I have three simple rules in life: don’t ask me to borrow money if you don’t have a job, don’t ask to borrow my car if you’re not on my insurance and don’t talk to me if you have bad breath.
Anyone who knows me knows that I am paranoid about bad breath. I don’t know what unfortunate experience set me on the downward spiral I’m on, but it must have been brutal.
When confronted with the foul stench, I don’t know how to react. But, I usually instinctively hold my breath and pray to pass out on the floor. The only thing that stops me from hitting the ground is fear that the toxic avenger might have to give me mouth-to-mouth.
I have always had this strange ability to look at someone’s mouth and tell if it stinks. Sure, the white spitballs in the corners of their mouths and the three-inch tartar are dead giveaways, but I mean even in the absence of all of that, I can tell.
I know this is a sensitive topic to discuss on a Monday, but I think it’s time someone called it as it is. We have a lot of stink mouth people in this town.
We’re so busy talking about jumpstarting the economy and tackling crime that we’re not having this important conversation. Besides, those things take time. But, fixing this bad breath epidemic – that’s something we can do today.
I’ve never been shy about telling people their breath smells like monkey Pampers. I’ve always felt it was better to tell them than to allow them to go through life not knowing. But, after a while, it gets frustrating having to tell grown men and women that their mouths have an odor. How do they not smell it? It’s just two inches under their nose. But, I have learned that people with bad breath don’t know they have bad breath. They burned out the lining of their nostrils long ago.
I once worked with an individual who insisted on coming into my office and closing the door every time he wanted to talk. With every inch of that door’s closure, I felt my world closing in. Coworkers in the distance would peer through the disappearing slit in the door, staring at me as if it were the last time they’d see me. As if that weren’t enough, he’d then sit close and begin an hour-long complaint session. Making matters worse, there were no windows in my office! Sixty minute later, after he was emotionally spent and I physically drained, he left. I knew we had a problem when another coworker walked into my office immediately afterwards and asked if I had farted. If only I had.
How did this man not notice that I was uncomfortable? I gave him every social cue known to mankind. The only reasons I didn’t say anything is because A) I didn’t want to suck any of his breath in my mouth and B) If I had said something, he would have wanted to talk about it some more. I couldn’t risk it. So, I let it go.
If I had to calculate, I’d say that I’ve lost a total of six years of my life due to high levels of bad breath exposure and lost many a nose hair in the process.
I want my readers to know that this piece isn’t about bad mouthing people. It’s about helping people with bad mouths. I had a recent experience that precipitated the need for this column.
Hygiene is very important. There’s nothing more egregious than watching a person dressed to the nines, hair impeccably styled and the most expensive jewelry on their wrist, sashay into the room. Then, they open their mouths and your pupils dilate. You can’t look fresh and not smell the part. It shows you’ve got your priorities in the wrong place, and it also makes me question how you maintain other body parts.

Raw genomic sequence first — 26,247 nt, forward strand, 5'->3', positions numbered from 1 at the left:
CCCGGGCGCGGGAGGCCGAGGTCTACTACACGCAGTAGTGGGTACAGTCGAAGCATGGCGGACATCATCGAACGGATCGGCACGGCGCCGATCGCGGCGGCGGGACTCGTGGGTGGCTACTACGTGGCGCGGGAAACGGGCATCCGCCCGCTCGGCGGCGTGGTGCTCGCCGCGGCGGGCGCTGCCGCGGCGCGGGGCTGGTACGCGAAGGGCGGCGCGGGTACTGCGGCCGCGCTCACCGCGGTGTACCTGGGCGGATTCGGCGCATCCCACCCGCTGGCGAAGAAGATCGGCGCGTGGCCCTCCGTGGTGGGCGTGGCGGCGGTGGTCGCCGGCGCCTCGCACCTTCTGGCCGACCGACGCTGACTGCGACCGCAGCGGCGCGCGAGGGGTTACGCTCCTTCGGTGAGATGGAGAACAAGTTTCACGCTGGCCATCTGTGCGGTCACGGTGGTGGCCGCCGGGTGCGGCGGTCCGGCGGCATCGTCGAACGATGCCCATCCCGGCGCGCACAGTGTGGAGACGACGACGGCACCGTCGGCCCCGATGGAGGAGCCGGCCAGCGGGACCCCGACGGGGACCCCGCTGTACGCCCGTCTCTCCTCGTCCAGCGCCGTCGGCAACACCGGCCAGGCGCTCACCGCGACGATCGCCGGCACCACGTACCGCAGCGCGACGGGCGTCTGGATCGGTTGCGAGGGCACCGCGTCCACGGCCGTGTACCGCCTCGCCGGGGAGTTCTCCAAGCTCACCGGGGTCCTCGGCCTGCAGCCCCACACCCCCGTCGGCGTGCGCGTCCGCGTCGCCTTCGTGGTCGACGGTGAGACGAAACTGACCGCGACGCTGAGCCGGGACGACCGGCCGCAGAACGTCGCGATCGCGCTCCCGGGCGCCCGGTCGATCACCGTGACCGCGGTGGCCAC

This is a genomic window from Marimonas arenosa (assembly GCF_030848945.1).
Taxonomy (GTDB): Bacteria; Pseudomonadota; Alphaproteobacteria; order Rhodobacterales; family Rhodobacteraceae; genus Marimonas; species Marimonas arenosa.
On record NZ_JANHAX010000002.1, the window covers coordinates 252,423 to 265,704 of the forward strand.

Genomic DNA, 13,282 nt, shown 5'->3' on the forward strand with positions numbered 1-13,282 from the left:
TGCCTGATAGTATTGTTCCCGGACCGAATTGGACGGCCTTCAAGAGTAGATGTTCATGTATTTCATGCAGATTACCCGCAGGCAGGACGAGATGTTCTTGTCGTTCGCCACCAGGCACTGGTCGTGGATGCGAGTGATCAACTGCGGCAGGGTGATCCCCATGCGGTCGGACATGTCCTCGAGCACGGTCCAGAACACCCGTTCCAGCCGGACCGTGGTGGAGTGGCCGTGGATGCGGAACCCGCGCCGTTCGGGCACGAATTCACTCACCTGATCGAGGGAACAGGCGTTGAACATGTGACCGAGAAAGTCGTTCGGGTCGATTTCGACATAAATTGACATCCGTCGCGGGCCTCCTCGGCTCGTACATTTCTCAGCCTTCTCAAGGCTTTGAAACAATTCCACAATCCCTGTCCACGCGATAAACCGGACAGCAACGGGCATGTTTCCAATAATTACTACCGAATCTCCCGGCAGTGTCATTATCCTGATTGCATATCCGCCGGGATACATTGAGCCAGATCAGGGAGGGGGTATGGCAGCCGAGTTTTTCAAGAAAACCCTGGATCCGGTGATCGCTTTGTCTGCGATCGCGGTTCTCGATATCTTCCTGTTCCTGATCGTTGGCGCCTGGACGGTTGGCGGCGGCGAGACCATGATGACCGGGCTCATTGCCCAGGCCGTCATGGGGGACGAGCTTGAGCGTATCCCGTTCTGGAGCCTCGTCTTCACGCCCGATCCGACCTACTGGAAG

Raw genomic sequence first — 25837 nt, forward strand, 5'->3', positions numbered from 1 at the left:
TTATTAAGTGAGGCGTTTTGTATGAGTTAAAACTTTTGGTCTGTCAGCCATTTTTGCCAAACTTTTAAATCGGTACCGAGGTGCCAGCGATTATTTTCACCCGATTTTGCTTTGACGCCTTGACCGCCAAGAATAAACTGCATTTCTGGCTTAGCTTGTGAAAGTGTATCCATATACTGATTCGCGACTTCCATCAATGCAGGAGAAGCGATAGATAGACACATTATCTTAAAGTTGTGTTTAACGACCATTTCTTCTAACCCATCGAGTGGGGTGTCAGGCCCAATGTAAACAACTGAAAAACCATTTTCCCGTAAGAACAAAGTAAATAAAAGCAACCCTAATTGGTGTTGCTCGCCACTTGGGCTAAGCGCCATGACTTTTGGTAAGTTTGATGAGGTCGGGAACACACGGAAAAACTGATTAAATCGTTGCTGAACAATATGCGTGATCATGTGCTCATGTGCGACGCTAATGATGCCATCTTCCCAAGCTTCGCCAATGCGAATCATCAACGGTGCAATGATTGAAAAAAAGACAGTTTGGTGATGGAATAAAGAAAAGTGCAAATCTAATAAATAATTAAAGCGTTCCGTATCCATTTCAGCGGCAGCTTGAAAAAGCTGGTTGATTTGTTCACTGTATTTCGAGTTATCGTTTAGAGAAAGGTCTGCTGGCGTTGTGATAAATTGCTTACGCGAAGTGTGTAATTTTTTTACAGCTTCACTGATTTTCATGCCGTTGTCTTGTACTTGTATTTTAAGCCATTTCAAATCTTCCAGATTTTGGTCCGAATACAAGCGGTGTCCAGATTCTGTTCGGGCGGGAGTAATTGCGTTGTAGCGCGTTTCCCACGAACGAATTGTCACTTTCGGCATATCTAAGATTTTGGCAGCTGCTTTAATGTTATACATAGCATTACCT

Even worse is when the person doesn’t speak and you still smell their breath. The fumes are so strong that they escape through the nostrils. That’s what you call your next level breath.
If you really care about this country and want to do something that will positively impact it, then make a commitment to clueing people in to when their breath smells like a meatball from the 60s. You don’t have to actually tell them. But, you can drop some serious clues.
Every time they enter your office, get up and open the window, even if they’re stopping by to say the meeting’s about to start in five minutes. Do it. Then, start spraying an entire can of Lysol in the air. It must be the entire can. You will go through several cans during this process, but it will be worth it in the end. They’ll either stop coming into your office or they’ll realize they have a breath problem and fix it.
As a practice, I think everyone should always carry mints or gum in their purses and pockets. And, as a courtesy, if you happen to be offered a stick of gum, you should take it and chew it immediately while it’s in the wrapper. If you happen to be chewing gum when you are offered more gum, not only must you take it, but you should proceed to make a dental appointment as well.
I’m not a close talker by any stretch of the imagination. In fact, I have had colleagues present and past scold me for backing up every time they wanted to talk to me. I didn’t do it because their breath was bad. I did it because I have a personal policy that mandates that I give my breath a minimum distance of two feet from the subject. It’s what I’ve labeled the BDMD – breath drop minimum distance. If you’re dealing with someone whose breath is potent, you may have to increase that minimum distance.
People, the economy will take some time to turn around, but it’ll get there. Crime is also going to take some work. But, today, I want you to make a commitment to God and to your nation, to not only think before you speak, but smell your breath before you speak. My nostrils thank you in advance.